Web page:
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Lecture 1. Introduction_M

Lecture 1. Introduction_M - Chemistry 2101 Introductory...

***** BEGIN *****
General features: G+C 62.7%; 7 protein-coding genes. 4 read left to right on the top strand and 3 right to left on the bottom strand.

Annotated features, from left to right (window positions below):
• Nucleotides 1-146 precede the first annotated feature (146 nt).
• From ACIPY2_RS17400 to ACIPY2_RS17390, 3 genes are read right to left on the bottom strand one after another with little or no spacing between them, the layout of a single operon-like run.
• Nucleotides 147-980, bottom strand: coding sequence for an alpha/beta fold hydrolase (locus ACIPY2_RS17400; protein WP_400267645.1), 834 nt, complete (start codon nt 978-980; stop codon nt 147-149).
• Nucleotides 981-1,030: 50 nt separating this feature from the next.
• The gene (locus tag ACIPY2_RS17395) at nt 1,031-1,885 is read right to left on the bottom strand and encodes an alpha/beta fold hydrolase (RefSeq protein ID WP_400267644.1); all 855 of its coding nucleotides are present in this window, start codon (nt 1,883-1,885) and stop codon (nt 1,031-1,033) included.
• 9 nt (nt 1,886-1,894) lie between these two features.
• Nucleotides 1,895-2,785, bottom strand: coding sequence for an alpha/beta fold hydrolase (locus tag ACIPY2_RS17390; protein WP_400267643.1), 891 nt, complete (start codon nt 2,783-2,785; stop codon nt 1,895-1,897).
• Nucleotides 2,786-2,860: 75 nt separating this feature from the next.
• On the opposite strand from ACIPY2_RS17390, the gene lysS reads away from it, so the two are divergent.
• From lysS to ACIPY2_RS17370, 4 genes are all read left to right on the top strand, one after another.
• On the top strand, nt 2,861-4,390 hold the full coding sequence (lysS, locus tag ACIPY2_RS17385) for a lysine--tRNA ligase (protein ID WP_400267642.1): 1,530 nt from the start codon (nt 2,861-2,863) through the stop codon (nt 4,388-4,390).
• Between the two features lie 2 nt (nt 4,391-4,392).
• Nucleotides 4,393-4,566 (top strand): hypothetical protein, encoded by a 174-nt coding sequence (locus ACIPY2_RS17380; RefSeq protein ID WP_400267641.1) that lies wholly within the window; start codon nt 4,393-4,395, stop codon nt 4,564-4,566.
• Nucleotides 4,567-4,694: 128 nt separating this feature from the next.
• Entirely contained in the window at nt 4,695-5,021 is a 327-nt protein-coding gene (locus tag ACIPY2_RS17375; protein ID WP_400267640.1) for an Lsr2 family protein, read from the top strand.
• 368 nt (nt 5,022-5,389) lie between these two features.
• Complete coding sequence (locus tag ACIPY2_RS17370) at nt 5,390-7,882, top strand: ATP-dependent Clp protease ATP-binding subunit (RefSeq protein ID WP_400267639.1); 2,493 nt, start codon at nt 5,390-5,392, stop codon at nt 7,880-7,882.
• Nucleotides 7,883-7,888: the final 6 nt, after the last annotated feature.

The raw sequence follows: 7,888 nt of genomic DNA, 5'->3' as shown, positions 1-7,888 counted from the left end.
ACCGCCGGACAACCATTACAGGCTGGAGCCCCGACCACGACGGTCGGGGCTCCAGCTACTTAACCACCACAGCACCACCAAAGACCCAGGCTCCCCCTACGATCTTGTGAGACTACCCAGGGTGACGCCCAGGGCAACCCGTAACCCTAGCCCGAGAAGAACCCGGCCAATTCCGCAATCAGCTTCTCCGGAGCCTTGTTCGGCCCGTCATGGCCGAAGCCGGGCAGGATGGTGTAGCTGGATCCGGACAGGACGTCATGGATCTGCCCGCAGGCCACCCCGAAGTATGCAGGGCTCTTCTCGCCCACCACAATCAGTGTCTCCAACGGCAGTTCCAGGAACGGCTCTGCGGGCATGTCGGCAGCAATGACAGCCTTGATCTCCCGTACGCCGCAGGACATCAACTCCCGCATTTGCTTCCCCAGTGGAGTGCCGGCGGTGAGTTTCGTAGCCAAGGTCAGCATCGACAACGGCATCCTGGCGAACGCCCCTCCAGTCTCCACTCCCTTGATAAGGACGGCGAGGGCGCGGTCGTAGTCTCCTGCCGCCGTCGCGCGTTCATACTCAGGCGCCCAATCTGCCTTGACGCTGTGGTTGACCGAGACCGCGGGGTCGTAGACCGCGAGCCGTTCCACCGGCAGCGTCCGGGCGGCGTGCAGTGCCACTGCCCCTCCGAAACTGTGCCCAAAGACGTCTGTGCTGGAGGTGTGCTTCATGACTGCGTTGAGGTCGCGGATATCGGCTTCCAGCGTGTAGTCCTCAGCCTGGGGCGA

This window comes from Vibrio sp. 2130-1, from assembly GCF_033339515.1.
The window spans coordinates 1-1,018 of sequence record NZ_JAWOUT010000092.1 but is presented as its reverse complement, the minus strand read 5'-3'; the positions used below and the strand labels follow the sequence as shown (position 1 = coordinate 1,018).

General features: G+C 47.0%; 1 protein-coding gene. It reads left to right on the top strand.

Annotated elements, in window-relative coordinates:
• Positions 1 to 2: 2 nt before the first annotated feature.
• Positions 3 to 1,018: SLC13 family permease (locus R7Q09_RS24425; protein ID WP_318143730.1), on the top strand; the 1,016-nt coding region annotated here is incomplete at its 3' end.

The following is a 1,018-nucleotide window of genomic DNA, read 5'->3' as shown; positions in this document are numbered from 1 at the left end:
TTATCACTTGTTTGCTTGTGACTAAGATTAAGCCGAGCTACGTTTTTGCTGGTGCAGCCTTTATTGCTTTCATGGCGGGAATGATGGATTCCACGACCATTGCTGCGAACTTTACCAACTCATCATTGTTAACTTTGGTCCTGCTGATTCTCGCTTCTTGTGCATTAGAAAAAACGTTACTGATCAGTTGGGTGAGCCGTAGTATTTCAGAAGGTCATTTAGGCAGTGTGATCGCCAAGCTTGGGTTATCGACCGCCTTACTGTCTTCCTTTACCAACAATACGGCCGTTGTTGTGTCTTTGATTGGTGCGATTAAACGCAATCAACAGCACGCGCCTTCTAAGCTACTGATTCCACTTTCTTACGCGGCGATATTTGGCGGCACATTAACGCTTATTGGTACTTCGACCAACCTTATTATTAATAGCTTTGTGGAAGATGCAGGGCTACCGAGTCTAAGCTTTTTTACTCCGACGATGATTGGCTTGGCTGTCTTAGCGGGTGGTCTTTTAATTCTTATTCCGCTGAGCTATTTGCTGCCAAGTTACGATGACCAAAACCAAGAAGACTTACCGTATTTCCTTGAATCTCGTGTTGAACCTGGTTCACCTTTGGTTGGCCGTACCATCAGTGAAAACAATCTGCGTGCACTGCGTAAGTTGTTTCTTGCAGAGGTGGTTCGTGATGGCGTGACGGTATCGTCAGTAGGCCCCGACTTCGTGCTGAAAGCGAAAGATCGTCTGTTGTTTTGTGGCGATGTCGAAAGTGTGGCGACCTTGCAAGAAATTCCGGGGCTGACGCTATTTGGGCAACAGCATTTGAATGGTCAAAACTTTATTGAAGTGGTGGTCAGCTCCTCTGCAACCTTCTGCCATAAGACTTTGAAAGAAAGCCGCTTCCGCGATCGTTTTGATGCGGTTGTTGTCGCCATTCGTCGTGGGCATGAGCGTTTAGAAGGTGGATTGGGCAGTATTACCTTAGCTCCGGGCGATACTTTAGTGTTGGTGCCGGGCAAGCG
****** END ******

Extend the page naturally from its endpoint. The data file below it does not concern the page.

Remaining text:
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Unformatted text preview: Chemistry 2101: Introductory Analytical Chemistry Fall 2010 – 3 Credits Fall 350 Anderson Hall Anderson MWF 11:15 – 12:05 • Introduction to Chemical Analysis, i.e., the quantification of the amount of a particular compound in particular samples. • Topics from fundamentals encountered in Analytical Chemistry (e.g., statistics and chemical equilibria) to specific techniques, such as titrations, electrochemical sensors, spectroscopy, and 1 chromatography. Instructor: Instructor: Phil Buhlmann Phil 325 Smith Hall 624-1431 [email protected] [email protected] 2 3 Instructor: Instructor: Phil Buhlmann Phil 325 Smith Hall 624-1431 [email protected] [email protected] 4 Did you receive my e-mail? 5 Moodle Web Site: • Information regarding the course and important dates can be found at the Moodle course site. can • Log into Moodle at http://www.myu.umn.edu by clicking http://www.myu.umn.edu the My Courses tab. My • Firefox is the recommend web browser on both Windows and Macintosh. • Lecture notes will be posted. It is recommended that you Lecture print a copy of ppt files before coming to class. This will allow you to add your own notes to the figures and graphs that we discuss in class. Blackboard notes will be posted after the lecture. after • A general forum has been set up to facilitate general communication among students. communication 6 Instructor: Instructor: Phil Buhlmann Phil 325 Smith Hall 624-1431 [email protected] [email protected] Office Hours: ?? ?? (Appointments can be made through e-mail if you are unable to attend during these times.) unable TAs: Shared with CHEM 2111. Will be in 2101 only for TAs: grading and proctoring. grading 7 Did anyone experience problems with Moodle? 8 Read the syllabus! (Assignment #0) 9 Text: Daniel C. Harris, “Exploring Chemical Analysis, 4th edition”, W.H. Freeman and Company, New York, W.H. 2009. This text is available at the University of Minnesota Bookstore. Can the 3rd edition be used too? Can => Class Moodle page: open forum. => It is expected that all students will perform the reading before class. perform 10 Good Old Memories: Good “Chemistry–The Molecular Nature of Matter and Chemistry–The Change” Change” 11 Assignments: • Problem sets covering the topics discussed in class will be assigned. be • First problem set is posted on class Moodle site. First • Keys will be posted. 12 One-Minute Paper • Submit by e-mail two 1-min papers within 24 h after lectures in nth week of the semester (n: last digit of your student number). • Putting the course content in your own words allows you to identify what you did and what you did not understand. • Chance to ask questions that arise while reviewing the day’s notes. • Do not submit a table of contents. Explain what you think was most important in the lecture, what you did not understand, and/or what you would like to know more about (if there is such a topic). Several lines at most. • Each 1-minute paper submitted per e-mail within 1 day of a lecture will earn you 5 points. 13 The first 1-min paper is due tomorrow at 1:00 PM! Midterm Exams: • Three in-class tests (Oct. 8, Nov. 5 and Dec. 6). Three • 50 minutes, covering information addressed in lectures, relevant textbook sections, and problem sets. relevant • All tests will be closed book. • Notes, laptops, PDAs, or translators will not be allowed during the exam period. during • A hand­held calculator will be useful in solving some exam A problems. Calculators may not be shared during exams. 14 Final Exam: • Dec. 21 at 08:00 AM in 350 Anderson Hall. Dec. • Two hours; covers all of topics covered in the lectures, relevant textbook sections and problem sets. relevant • Questions similar in nature to those given in the midterms. • Closed book. Notes, laptops, PDAs, or translators will not be allowed during the exam period. not 15 Final Grades: Highest Score Midterm 2nd Highest Score Midterm Lowest Score Midterm 1-Min Papers Final Exam Final Total Letter Grades: Letter 100 points 100 0 10 150 150 360 The course will be graded on a curve, but a higher class average will result in a higher average grade. Typically scores above 85% will correspond to at least an A–, above 70% at least a B–, and above 60% at least a C. 16 Regrades: If you disagree with your grade on any exam or assignment please provide me with the specific reason that you think your grade should be adjusted in writing. in Note that regrades will only be given for tests or exams completed in ink. in 17 Make-up Tests: No make-up tests will be given in this course. Each student will be permitted to drop the grade of their lowest scoring midterm. If a student misses a midterm for any reason, this will count as their dropped midterm. Absence from two or more tests in this course will result in a failing grade in this course (i.e., F). Similarly, absence from the final exam will result in a failing grade. final 18 Academic Integrity: Academic integrity is essential to a positive teaching Academic and learning environment. All students enrolled in University courses are expected to complete coursework responsibilities with fairness and honesty. Failure to do so by seeking unfair advantage over others or misrepresenting someone else’s work as your own will result in disciplinary action. The University Student Conduct Code defines scholastic dishonesty as follows: scholastic Scholastic Dishonesty: Submission of false records of academic achievement; cheating on assignments or examinations; plagiarizing; altering, forging, or misusing a University academic record; taking, acquiring, or using test materials without faculty permission; acting alone or in cooperation with another to falsify records or to obtain dishonestly grades, honors, awards, or professional endorsement. grades, Within this course, a student responsible for scholastic dishonesty can be Within assigned a penalty up to and including an "F" or "N" for the course. If you have any questions regarding the expectations for a specific assignment or exam, ask. or => Summary: Zero Tolerance Policy => 19 Questions? 20 Class Description: • Introduction to Chemical Analysis, i.e., the quantification of the amount of a particular compound in a particular sample. • Topics from fundamentals encountered in Analytical fundamentals Chemistry (e.g., statistics and chemical equilibria) to specific techniques, such as titrations, electrochemical specific such sensors, spectroscopy, and chromatography. • Students with an interest in a career involving analytical chemistry => Chem 4101 (Intermediate Analytical Chemistry) next fall. Chemistry) • Chem 2101 and 4101 are accompanied by the lab courses Chem 2111 and 4111. courses • Directed studies (Chem 4094) in a research group with an analytical focus. an 21 Where the Jobs Are “Employment & Salary Survey”, Chemical & Engineering News, Aug. 1, 2005, pp. 41-51. 22 What is Analytical Chemistry? According to chemistry.org (American Chemical Society): Analytical Chemistry is about obtaining information Analytical chemistry is the science of obtaining, Analytical processing, and communicating information about the composition and structure of matter. In other words, it is the art and science of determining what matter is and how much of it exists. how www.chemistry.org/portal/a/c/s/1/acsdisplay.html?DOC=vc2\3wk\wk3_analytical.html 23 Analyze the content of this Analyze bottle! bottle! 24 W. Simon, lecture notes, Swiss Federal Institute of W. Technology Technology 25 • Species: • Analyte: • Interfering species (interferent): 26 ...